Well then, Warhammer 40,000 is 25 years old. Today is its official birthday. A very happy birthday 40k, you changed most of our lives forever. I thought that this would be a good opportunity to talk about the birth of my own wargaming hobby as it is almost as old!
22 Years ago I was a tiny wee 10 year old Jeff living in a market town called Wisbech in Cambridgeshire in the UK. I had always liked putting models together - a Lego fanatic - and had played about with Airfix stuff. I had heard some of the older kids in the playground talking about this game with Chaos and Orcs and dragons. Then a guy called Daniel Norman gave me this:
White Dwarf 139 has a special place in my heart. I must have read it thousands of times over the years. It had the background for the ancestor of Battlefleet Gothic - Space Fleet - in it, suddenly there was this world of kilometers long starships and space travel in a hell dimension all illustrated with twisted gothic artwork. It contained within it a complete step by step guide to how Mike McVey chose, created and painted the studio's brand new Blood Angels army. This was where they decided that devastators would have blue helmets, that sergeants would have reversed shoulder pads, everything. It was also where a generic blood angels captain got his name. Tycho. 21 Years later I would finally realise the dream I had then of owning that 3rd company army. The nostalgia almost puts a lump in my throat.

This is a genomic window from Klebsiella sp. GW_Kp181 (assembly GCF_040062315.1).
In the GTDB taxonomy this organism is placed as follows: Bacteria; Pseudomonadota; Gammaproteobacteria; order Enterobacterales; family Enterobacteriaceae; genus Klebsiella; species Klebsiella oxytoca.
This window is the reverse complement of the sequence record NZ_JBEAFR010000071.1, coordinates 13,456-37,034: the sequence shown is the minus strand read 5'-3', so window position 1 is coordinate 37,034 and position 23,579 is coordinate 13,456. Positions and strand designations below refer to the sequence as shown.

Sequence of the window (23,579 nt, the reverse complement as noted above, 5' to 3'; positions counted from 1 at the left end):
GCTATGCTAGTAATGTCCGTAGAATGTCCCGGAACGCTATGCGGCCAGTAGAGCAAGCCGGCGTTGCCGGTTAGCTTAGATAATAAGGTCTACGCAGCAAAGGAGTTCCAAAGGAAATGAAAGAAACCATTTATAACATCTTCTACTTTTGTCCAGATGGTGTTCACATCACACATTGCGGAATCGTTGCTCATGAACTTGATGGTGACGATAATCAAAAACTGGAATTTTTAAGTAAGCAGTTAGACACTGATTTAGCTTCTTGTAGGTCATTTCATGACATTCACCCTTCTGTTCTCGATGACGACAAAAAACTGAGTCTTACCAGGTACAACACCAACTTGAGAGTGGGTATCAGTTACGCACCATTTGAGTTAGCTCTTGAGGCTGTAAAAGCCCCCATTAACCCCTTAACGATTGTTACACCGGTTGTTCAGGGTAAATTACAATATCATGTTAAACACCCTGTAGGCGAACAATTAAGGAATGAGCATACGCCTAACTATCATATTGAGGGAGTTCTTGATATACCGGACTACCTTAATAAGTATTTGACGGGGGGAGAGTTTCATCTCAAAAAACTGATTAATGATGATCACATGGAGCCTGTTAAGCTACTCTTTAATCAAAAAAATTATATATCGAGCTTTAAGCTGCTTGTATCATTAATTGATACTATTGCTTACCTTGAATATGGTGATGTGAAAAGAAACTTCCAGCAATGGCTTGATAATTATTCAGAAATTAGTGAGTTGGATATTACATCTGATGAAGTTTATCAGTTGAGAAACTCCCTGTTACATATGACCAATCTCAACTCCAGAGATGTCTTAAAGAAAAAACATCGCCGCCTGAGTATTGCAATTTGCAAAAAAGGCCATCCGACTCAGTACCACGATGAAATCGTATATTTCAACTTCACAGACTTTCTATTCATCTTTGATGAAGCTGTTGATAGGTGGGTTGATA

We didn't have a proper Games Workshop in Wisbech (still don't) but there was a shop called Prams and Toys that stocked various bits and bobs. Amongst them was this game. Heroquest. This was the first miniatures that I ever legitimately owned. My others had been scrounged from friends. Oddly enough Wisbech was the site of the old Games Workshop plastic manufacturing plant down Weasenham Lane - now Renedra plastics. There was a sort of tradition of "Urban Scrumping" of miscast sprues out of the bins of this place and most hobbyist kids in Wisbech had a few "hot" RTB01 marines in their collections! Heroquest was an odd game, slightly larger in scale miniatures than 28mm and designed by MB and GW together. I enjoyed it but sensed that there was more out there. Then came the day when we were going to London and we would be in Oxford Street. I harrassed my parents until they agreed to find the Plaza store and I saw my first GW. This place was an Aladdins Cave to an 11 year old Jeff. Wonderful. As luck would have it they were having a shop soiled sale and I picked up a copy of Waargh the Orks! cheap and this: